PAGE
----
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About the only hope you have is to spot treat the fescue. Down here in the southeast, it's the fescue we want and not the Bermuda. Fescue doesn't do well in heat, but it can survive unless it gets really dry. Not sure what time of Spring the Bermuda comes out of dormancy out your way, here it is not yet started greening up, but won't be long. Bermuda typically will crowd out fescue when it gets active, but try spot treating the clumps with a non-selective like glyphosate. Instead of spraying, use a wipe wand, you can control the application better. These are sold on Amazon, but I made my own, cost me about $30 in PVC parts, but the ones sold on the net cost that much and aren't as nice.

The rope at the bottom is 5/8" braided nylon, and acts as a wick for whatever liquid is in the handle. The valve in the middle allows you to control how fast your mix is pulled into the wick. Mine holds 12 ounces in the big part of the handle and you can treat a lot of area with that small amount, another nice thing about these. I mix about a Tbsp. of glyphosate to 12 ounces of water, with a couple of drops of Ivory dishwashing liquid as a surfactant. The handle on the wand unscrews, you pour in your mix, open the valve and watch for the wick to start dripping, then start wiping the areas you want to treat, avoiding where you don't want the chemical. No overspray to try controlling, so the dead spots aren't very big when the chemical starts working. View attachment 781129 View attachment 781130 View attachment 781131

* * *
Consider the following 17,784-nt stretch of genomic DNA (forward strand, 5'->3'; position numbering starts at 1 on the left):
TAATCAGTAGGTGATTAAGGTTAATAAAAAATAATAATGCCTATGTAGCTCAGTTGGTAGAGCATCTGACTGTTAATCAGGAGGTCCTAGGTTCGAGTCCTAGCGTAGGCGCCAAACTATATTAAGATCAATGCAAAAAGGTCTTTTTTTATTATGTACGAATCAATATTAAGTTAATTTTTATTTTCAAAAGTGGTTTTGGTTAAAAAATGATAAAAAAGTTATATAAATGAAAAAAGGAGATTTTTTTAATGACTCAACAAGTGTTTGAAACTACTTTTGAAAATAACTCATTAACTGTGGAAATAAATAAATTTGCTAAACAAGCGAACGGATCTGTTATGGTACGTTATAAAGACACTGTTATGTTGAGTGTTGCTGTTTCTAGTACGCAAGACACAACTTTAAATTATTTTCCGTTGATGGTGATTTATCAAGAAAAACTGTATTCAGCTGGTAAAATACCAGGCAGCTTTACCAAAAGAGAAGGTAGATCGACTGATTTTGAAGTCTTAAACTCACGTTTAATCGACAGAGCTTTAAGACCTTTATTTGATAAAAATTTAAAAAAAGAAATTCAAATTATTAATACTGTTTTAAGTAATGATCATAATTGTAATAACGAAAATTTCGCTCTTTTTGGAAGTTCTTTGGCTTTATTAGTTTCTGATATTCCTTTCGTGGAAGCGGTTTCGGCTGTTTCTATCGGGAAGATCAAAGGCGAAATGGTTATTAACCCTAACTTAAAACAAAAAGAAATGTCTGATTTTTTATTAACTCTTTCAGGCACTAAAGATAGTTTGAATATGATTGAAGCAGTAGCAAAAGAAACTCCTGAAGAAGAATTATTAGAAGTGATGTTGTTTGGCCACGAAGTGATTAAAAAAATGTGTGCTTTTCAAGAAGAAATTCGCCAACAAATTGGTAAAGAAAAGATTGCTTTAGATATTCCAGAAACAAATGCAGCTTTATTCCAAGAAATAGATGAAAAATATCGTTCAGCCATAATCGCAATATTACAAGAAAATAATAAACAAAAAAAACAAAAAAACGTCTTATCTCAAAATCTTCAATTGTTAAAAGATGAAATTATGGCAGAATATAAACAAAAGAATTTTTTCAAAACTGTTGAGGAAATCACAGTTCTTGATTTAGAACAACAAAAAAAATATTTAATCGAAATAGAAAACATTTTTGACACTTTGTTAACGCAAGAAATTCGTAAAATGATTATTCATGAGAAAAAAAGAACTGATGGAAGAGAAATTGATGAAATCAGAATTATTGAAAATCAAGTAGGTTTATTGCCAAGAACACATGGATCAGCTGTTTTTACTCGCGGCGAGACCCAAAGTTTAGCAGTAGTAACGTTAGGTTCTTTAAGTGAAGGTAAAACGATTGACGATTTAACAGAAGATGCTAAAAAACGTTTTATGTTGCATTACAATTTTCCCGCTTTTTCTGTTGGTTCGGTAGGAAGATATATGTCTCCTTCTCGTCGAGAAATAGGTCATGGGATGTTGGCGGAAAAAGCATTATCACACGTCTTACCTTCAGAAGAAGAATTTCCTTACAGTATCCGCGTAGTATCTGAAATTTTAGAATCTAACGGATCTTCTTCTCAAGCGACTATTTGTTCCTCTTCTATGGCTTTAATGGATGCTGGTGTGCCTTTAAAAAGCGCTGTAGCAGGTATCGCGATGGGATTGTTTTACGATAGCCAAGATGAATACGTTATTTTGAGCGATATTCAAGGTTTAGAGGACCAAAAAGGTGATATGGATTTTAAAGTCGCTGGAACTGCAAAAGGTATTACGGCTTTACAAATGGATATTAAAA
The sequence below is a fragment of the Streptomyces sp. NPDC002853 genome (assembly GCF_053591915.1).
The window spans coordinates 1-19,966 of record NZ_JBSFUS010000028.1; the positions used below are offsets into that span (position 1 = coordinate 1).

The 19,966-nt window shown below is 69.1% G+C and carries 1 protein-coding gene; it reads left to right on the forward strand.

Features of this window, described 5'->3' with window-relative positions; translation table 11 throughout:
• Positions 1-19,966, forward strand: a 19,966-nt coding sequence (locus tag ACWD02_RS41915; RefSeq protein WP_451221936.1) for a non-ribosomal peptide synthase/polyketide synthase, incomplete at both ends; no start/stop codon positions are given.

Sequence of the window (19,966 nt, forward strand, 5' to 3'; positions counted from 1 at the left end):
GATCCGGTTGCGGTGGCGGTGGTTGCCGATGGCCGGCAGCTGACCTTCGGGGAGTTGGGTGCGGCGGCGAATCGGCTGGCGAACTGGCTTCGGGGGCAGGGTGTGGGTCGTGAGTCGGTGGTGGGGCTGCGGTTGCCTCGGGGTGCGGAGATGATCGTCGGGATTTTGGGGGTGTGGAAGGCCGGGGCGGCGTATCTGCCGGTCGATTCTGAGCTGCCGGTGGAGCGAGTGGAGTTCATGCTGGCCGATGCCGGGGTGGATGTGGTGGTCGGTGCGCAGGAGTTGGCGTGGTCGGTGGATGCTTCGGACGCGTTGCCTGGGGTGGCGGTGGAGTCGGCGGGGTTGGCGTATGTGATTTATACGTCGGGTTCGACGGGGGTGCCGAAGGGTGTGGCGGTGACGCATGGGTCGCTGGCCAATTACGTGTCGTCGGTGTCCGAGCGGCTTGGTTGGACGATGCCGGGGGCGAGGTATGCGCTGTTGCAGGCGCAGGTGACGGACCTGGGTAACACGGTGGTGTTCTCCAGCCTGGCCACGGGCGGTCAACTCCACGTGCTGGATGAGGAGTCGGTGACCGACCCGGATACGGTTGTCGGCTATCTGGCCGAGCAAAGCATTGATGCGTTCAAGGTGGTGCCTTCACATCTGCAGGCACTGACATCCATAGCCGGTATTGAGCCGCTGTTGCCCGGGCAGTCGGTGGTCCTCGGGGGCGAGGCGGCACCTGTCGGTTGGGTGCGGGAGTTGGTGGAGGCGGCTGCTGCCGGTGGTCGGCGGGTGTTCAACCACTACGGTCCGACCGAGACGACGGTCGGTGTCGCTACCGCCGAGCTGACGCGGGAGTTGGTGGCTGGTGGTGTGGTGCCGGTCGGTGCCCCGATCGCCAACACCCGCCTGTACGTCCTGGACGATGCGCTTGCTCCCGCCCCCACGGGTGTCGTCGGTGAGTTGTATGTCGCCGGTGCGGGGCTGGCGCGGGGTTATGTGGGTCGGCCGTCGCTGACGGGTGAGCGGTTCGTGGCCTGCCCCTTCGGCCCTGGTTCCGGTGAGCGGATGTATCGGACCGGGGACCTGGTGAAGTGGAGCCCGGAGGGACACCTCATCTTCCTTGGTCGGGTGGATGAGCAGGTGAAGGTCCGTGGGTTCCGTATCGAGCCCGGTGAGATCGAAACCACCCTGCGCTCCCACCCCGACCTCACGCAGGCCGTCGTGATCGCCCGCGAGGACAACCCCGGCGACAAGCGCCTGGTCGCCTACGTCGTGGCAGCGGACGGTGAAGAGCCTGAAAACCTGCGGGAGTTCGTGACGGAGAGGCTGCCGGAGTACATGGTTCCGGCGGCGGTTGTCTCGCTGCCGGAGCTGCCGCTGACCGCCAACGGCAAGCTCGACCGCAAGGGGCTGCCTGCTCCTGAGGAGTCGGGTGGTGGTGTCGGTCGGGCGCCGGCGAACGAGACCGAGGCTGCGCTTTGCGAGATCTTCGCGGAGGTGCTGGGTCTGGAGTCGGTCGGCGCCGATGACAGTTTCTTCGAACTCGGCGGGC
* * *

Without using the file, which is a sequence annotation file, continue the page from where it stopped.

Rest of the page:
Really cool, I might just have to give that a try. How much of the wick is inside the PVC? Maybe its tied in a loop there to hold it in place, or does it run up the shaft towards the valve? Its all pretty straightforward to me except for how the wick is in.

My Bermuda is greening up now, but its a slow process. It will be another week or two before it really what I would call green. Spot treating would be ideal now since it is so easy to see the fescue, but it will be a month or more before the Bermuda really starts to stretch its legs.
 

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Really cool, I might just have to give that a try. How much of the wick is inside the PVC? Maybe its tied in a loop there to hold it in place, or does it run up the shaft towards the valve? Its all pretty straightforward to me except for how the wick is in.